A Meghwal woman in the Hodka Village, north of Bhuj

Marathi, Gujarati and Kokani are widely spoken languages in Western India.[15]


Religion in Western India
Religion Percent(%)

The majority follow Hinduism and there are significant minority who follow Islam and smaller number who follow Christianity. There are also a few indigenous Jews called the Bene Israel who speak Marathi. The Parsees who settled in Gujarat made Mumbai and Surat their home. Significant percentages of Jains and Buddhists can be found too. Most Christians live in the state of Goa.

Overall, 83.66% of the population is Hindu, 10.12% Muslim, 4% Buddhist with Christians in Goa and Maharashtra making up the majority of the remainder.[citation needed]


Marathi, is the most widely spoken language in Western India with about 73 million speakers, followed by Gujarati with about 46 million speakers and Konkani 2.5 million speakers, all of which are Indo-Aryan languages.[15] As in other parts of India, a high level of multilingualism is seen with English and Hindi being spoken as additional languages in urban areas.[16]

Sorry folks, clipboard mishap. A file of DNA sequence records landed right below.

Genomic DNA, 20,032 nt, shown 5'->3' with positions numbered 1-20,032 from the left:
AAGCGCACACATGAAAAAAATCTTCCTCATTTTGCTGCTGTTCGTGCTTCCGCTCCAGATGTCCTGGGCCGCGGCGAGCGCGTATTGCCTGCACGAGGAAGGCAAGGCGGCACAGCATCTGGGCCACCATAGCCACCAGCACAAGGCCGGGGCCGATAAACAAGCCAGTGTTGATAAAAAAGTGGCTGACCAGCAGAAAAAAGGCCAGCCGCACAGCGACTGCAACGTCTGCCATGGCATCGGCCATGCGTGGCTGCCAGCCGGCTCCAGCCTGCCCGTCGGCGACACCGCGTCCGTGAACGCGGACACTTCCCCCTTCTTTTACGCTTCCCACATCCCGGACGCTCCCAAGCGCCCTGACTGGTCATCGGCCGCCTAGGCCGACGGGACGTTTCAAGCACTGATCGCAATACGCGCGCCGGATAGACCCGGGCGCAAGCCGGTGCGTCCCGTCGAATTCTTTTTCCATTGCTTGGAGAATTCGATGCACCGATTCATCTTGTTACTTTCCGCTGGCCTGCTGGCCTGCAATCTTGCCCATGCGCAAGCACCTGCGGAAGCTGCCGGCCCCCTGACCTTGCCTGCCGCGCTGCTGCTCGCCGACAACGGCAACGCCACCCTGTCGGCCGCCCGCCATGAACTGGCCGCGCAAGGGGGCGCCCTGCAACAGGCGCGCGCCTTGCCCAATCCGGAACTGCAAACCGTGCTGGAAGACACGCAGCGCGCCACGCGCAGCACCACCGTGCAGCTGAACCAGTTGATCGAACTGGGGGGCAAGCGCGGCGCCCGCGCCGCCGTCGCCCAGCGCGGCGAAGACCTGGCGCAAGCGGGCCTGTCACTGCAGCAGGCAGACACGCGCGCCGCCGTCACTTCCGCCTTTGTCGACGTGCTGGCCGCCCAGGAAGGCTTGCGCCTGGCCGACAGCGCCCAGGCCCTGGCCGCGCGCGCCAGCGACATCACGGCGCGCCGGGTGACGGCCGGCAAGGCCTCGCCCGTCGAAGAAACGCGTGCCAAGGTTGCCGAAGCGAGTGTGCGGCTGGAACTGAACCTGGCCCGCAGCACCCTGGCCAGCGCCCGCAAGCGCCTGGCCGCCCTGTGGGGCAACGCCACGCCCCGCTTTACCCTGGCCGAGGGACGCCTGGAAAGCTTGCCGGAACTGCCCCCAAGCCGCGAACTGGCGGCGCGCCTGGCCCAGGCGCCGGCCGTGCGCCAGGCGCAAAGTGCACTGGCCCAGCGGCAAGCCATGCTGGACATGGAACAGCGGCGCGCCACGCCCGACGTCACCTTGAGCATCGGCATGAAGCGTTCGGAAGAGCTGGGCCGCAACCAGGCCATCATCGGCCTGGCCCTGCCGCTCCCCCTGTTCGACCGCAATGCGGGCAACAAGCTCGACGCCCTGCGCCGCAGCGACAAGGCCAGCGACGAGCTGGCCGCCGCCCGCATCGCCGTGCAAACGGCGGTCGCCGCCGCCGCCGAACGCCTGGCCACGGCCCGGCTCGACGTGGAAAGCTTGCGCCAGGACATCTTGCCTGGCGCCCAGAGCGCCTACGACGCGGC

Mahalasa Temple
Mahalasa Temple in Goa


The average literacy rate of West India is around 76%, higher than the national average of 70.5%.[17] The population density is around 290 per square km. The average fertility rate is about 2.2, while the average household size is about 4.7.[17]


Ganesh Chaturthi, a popular festival in Maharashtra, Gujarat and Konkan region
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The states of Maharashtra, Gujarat and Goa are culturally varied and distinct.

Shri Swaminarayan Temple, Bhavnagar

Maharashtrian culture derives from the ancient Hindu Vedic culture influenced deeply by the Maratha Empire. Maharashtrians take great pride in the Maratha Empire, and many places in Maharashtra are named after the founder of the Empire, Shivaji. Marathi literature and cinema are popular in the state as well as across India. Bollywood has had a huge impact on the lifestyle and culture of this part of India as the industry is primarily located in Mumbai.